School’s back in session and that means we’re officially nearing the end of the year! September is the last gasp before the onslaught of holiday themed films so let’s try to get as far away from those as we can since, come October, we won’t be escaping them.
All times are Eastern. TCM can change the schedule at their discretion.
September 1st is my birthday and I gotta say I’m sad that TCM isn’t honoring me this year (one day!). With that, I went with a movie I’ve technically already seen, but not for several years. I recall enjoying The Most Dangerous Game with its exotic jungle settings and Joel McCrea and Fay Wray as the prey. I remember this being an entertaining action/adventure we don’t see enough of. Hopefully, my thoughts haven’t changed. The Most Dangerous Game airs September 1st at 4pm.
I’ve studied Our Town and have an interest in watching it translate to film. For a play all about a lack of sets and theatrical storytelling, how can Hollywood not do their best to turn it into an A-list production, and with William Holden, no less! Our Town is an early morning movie, 6:30am, on September 2nd.
Maybe it’s the lack of exotic vacations in my life, but I love the plot about “three girls travel to Europe;” I’ve even reviewed one (The Pleasure Seekers). Come September has Rock Hudson playing chaperone to trio of American girls visiting Italy. I’m sure hijinks and love are found, and it’s probably mired in silliness. Travel to Italy via the magic of television when Come September airs September 3rd at 6am.
After watching Edward Dmytryk’s Murder, My Sweet I looked through his IMDB profile and saw he was quite the chameleon. TCM has several of his films on tap throughout the month, and I chose one of his weirder titles. You know I love the bizarre plots Hollywood used to come up with and the insanity of this movie should be evident in the title: Hitler’s Children. I expected some weird movie about Hitler stealing babies or having a secret gaggle of kids, but apparently it’s about a German-American woman forced to join the Hitler Youth. Talk about a letdown from my expectations. Either way, I have to indulge in this bit of wartime propaganda. Hitler’s Children airs September 4th at 1pm.
The plot of How to Murder Your Wife sounds like Unfaithfully Yours with a writer instead of a composer (going purely based on their respective plot summaries). In this case, Jack Lemmon plays the writer who marries a woman and inserts fantasies of murdering her into his writing. I’m sure by the end it’ll all be a comic misunderstanding…unless this is a dark comedy and he does end up killing her! Did Jack Lemmon ever play someone ACTUALLY evil? I can’t picture it. I love Lemmon either way. You can learn How to Murder Your Wife on September 6th at 6am.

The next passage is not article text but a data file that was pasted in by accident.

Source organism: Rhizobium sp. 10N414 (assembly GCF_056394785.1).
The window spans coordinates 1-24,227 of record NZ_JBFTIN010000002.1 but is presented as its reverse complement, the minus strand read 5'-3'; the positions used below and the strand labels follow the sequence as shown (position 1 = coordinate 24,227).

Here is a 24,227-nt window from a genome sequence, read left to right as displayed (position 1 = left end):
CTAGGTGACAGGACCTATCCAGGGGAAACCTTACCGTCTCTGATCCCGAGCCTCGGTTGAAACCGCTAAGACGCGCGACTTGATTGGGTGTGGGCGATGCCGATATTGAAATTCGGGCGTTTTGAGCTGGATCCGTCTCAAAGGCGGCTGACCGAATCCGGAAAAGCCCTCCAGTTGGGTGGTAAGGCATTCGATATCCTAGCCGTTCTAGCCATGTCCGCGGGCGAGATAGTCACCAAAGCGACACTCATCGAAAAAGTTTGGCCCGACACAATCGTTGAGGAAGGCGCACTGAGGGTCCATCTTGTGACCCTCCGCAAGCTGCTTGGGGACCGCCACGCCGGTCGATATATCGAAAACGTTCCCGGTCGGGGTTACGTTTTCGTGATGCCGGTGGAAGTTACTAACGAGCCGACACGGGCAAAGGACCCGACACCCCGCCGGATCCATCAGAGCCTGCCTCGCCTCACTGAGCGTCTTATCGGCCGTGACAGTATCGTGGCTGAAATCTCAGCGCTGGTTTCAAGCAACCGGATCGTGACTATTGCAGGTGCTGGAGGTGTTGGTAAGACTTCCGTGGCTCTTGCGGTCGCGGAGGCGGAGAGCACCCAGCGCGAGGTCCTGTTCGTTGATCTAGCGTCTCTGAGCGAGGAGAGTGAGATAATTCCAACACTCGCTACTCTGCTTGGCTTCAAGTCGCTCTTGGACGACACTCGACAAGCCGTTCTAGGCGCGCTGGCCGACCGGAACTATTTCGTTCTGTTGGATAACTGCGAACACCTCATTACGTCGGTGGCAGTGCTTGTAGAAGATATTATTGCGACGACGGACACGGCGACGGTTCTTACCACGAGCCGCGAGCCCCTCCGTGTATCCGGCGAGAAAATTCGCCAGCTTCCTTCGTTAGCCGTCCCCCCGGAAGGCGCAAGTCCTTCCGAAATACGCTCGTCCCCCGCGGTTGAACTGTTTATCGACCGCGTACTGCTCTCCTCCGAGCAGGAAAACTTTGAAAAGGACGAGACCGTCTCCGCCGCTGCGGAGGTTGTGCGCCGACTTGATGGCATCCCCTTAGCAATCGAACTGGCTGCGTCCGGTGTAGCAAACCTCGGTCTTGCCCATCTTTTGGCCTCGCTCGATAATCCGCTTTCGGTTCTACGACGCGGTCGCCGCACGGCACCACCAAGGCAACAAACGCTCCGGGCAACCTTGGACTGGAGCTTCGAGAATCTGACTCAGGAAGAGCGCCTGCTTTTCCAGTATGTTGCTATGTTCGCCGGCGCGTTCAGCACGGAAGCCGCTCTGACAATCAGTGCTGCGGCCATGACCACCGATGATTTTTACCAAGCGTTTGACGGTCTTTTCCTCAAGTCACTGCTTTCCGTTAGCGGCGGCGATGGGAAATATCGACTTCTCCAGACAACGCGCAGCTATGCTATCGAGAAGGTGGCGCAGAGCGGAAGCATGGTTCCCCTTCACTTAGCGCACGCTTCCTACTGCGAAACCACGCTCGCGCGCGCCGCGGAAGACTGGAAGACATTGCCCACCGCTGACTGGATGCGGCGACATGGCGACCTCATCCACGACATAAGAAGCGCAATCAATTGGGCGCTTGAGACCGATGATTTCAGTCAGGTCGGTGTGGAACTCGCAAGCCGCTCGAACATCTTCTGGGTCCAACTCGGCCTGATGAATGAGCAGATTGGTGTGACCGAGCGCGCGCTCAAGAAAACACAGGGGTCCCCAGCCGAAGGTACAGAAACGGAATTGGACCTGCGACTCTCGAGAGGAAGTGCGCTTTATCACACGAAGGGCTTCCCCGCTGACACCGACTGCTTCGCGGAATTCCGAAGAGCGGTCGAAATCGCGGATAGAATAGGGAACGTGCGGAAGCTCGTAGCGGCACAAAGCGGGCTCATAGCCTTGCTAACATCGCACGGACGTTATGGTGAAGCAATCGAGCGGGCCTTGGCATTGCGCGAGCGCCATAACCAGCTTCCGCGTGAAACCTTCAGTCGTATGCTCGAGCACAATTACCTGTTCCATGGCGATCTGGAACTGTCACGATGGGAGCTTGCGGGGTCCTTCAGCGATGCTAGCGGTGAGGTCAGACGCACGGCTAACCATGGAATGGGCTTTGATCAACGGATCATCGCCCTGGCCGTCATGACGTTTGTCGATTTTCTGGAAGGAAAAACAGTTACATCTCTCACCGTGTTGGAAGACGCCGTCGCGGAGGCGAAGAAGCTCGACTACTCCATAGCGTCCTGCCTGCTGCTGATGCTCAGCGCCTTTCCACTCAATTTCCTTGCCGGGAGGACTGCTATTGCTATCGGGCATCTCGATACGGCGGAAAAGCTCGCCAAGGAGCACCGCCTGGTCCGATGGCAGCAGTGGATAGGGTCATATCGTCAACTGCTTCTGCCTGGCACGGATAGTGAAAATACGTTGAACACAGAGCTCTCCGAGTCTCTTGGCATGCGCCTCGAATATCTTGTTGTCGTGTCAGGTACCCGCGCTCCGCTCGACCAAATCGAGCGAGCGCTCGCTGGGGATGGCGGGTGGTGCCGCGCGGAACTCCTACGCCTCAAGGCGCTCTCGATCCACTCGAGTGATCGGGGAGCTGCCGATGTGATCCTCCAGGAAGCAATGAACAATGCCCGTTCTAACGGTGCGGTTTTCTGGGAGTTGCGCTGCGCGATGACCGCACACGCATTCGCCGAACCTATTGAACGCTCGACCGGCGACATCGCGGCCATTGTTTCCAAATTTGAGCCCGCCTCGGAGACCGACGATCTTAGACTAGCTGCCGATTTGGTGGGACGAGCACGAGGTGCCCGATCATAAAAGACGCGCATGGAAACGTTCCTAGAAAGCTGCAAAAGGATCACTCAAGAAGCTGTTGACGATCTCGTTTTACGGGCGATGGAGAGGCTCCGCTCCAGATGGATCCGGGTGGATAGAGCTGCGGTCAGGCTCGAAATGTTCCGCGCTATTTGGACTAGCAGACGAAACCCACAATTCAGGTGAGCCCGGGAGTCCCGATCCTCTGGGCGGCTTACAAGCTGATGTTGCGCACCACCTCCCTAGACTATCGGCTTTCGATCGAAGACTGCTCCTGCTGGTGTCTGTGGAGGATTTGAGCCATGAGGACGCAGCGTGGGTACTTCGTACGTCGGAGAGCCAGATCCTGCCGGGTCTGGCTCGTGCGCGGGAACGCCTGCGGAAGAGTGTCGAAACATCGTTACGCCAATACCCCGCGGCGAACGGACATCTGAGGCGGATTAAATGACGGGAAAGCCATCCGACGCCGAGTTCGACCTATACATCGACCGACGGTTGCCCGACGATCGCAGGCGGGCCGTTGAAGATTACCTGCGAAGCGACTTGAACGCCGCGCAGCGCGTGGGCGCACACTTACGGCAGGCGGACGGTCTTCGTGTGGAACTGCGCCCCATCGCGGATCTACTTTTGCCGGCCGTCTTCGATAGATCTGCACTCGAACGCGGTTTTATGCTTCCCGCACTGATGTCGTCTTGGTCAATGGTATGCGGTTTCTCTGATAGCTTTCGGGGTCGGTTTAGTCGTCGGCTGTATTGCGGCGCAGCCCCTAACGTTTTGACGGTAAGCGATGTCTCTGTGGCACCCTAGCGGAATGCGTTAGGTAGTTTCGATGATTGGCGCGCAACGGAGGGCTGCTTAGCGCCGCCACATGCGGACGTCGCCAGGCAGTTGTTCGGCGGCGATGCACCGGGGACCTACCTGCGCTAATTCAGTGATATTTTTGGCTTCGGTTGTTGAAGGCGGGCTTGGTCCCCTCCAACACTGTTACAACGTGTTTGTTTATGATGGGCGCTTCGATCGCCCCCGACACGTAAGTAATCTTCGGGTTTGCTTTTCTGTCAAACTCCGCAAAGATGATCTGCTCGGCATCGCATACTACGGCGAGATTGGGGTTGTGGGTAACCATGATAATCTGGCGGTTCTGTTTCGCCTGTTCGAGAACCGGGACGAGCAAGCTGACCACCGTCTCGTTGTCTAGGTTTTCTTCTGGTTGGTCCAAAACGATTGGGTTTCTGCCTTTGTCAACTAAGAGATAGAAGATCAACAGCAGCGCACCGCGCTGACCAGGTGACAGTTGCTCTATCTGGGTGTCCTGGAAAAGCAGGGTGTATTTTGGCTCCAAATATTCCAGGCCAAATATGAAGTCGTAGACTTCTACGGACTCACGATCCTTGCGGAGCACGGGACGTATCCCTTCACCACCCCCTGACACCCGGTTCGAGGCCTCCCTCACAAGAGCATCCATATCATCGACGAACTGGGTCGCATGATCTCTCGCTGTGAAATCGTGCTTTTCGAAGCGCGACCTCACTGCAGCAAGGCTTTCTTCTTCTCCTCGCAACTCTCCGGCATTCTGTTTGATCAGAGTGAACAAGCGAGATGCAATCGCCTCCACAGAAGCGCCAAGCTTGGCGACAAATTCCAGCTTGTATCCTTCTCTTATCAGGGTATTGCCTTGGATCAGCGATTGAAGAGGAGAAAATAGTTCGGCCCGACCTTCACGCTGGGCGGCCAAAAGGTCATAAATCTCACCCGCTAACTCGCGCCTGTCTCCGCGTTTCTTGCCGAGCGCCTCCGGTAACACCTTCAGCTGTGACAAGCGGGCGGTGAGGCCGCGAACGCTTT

The Friday Night spotlight for September is Classic Pre-Code (hey, maybe they are giving me a birthday present after all), so it was hard avoiding a complete ten list of just movies from this era. The Story of Temple Drake is considered one of the essential pre-Codes, probably explains why it’s airing here, for its depiction of sexual assault. It’ll be interesting watching star Miriam Hopkins – who I love – playing comedy in Trouble in Paradise, airing before this, and then being terrorized here. You can enjoy The Story of Temple Drake, September 12th at 2:30am (technically, September 13th).
I probably shouldn’t have put another Luis Bunuel film on here after my disastrous viewing of Diary of a Chambermaid, a movie that felt so cold to me I turned it off halfway through. Belle Du Jour is one of the “must-see films” according to various lists, so I’m willing to give Bunuel a second chance. Belle Du Jour airs September 13th at 8pm during an evening devoted to houses of ill repute.
With the rise of divorce rates post WWII and into Vietnam, the destruction of the nuclear family, and the creation of blended families became a source for cinematic chicanery. Much in the same way I enjoy stories about girls going to Europe and having fun, I’m a fan of family stories wherein families are attempted and things go awry. With Six You Get Eggroll sees Parent Trap star Brian Keith team up with Hollywood darling Doris Day for a movie that sounds like everything from Yours, Mine, and Ours to The Brady Bunch. I doubt it’ll reinvent the wheel, but it should be entertaining. With Six You Get Eggroll plays September 14th at 6pm.
Melvyn Douglas is the Star of the Month and this month’s top ten wouldn’t be complete without one of his features. I went with The Shining Hour, which tells the story of a nightclub dancer (Joan Crawford) butting heads with her new sister-in-law. Hate to tell the sister-in-law, but no one is a match against Joan! The Shining Hour airs September 18th at 8:30am.
Employees Entrance was one of the films screened at this year’s TCM Film Festival, and I’ve heard nothing but raves about it since. I skipped it, so I’ve decided to rectify the situation. Employees’ Entrance follows a department store manager who’s a little less than savory. Cue the pre-Code! Employees’ Entrance airs September 26th at 2:30pm.
THE TCM TRIO
I would be remiss if I didn’t give this month’s TCM Trio spot to the lovely Lauren Bacall who recently passed away. September 15th and 16th will be devoted to her. The trio I’m recommending starts at 9pm on the 15th with Bacall teaming up for the first time with future husband, Humphrey Bogart, in To Have and Have Not. Then, at 11pm, Bogie and Bacall reteam for Raymond Chandler’s The Big Sleep. Finally, at 1am, Lauren, Betty Grable, and Marilyn Monroe scheme to find out How to Marry a Millionaire.
A freelance film critic whose work fuels the Rotten Tomatoes meter. I've been published on The Hollywood Reporter, Remezcla, and The Daily Beast. I've been featured in the L.A. Times. I currently run two podcasts, Citizen Dame and Ticklish Business.